Luckily the AI accompanying you has plenty of chatter stored up, and intelligently parcels out only a tiny proportion of what it knows in each run so you aren’t hit with the same three backstory facts every time you start over after dying. But while that helps with worldbuilding, it doesn’t help explain the protagonist’s origins or the point of the mission you’re trying to accomplish, and those explanations are made sparse by the punishing progression loop. So far, I’m mostly doing it for the fun.

You’ll be seeing a lot of space explosions.

While I haven’t made it to the final areas of the game yet – and considering this is in many ways a roguelike, I expect that will take me a while – I’ve also yet to find many gameplay challenges that aren’t primarily about engaging in space dogfights with patrolling enemies. A few times I’ve had to disable FTL jammers to jump out of the system. Other times, you may be able to pursue a bounty for extra credits. But most of the time you’re facing down enemy starfighters, who always charge you directly and shoot at you until somebody dies.

There are no escort missions; you never chase down an enemy who’s trying to escape; you never try to sneak past patrols by staying out of sensor range, or snag some important tech and escape with your life. The built-in expectation of constant death also means you’ll be replaying the early sectors, which have the least variety, over and over again. I enjoy flying duels between starfighters for their own sake, but I can see the limited variety of objectives becoming tiring in the long run.

What we’re left with, then, is a starfighter game with polished core mechanics, great scenery, and challenging roguelike elements. Everspace sometimes struggles to stretch its narrative and mission variety enough to cover repeated stretches of the early game, and the resource and crafting system manages not to feel like a chore while also not feeling very enriching. It’s beautiful but shallow, exciting but repetitive. If you’re looking for a great story or constant novelty, you should at least watch some gameplay before proceeding. But if you love flying starfighters, looking at pretty space things, or the roguelike approach to challenge, death, and progress, you should definitely give this a try.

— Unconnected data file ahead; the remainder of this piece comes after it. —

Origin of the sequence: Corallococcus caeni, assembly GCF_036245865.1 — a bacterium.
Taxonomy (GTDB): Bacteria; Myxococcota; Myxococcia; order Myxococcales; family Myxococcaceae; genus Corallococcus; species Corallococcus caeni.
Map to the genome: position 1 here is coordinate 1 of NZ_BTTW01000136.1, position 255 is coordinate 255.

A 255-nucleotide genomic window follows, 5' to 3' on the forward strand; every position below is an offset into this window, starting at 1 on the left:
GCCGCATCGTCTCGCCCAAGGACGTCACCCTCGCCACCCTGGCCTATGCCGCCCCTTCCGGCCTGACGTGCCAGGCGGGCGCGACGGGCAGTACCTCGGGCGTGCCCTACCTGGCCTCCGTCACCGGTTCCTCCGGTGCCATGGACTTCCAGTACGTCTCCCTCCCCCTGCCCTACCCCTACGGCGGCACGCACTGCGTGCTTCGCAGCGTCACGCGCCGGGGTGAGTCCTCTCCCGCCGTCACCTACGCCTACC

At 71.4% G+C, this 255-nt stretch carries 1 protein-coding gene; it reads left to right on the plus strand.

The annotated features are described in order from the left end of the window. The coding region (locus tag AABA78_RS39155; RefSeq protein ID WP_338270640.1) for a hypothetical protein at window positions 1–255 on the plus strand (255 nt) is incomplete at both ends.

GAME INFO 

PUBLISHER / DEVELOPER – ROCKFISH Games | ESRB – E10 | PLATFORMS – PC (Windows)

VERDICT[mks_separator style=”solid” height=”2″]

Consider – Everspace is a beautifully-crafted space fighter with great moment-to-moment flying and combat, and a challenging long-term progression loop. If you’re looking for polished space combat that’s all about speed and flying dogfights and the occasional high-speed crash, look no further. I loved it; but I recognize that it appeals to me on a very specific level. The narrative is thin, the difficulty curve is fairly steep, and if you don’t enjoy starfighters shooting each other for the sake of it, you may find the long-term gameplay loop repetitive.

Reviewed on PC. Review copy provided by the publisher.


  • Coffee7

    These indie developers should merge to make more powerful potent video games, what if sam houser only wanted to make indie games ?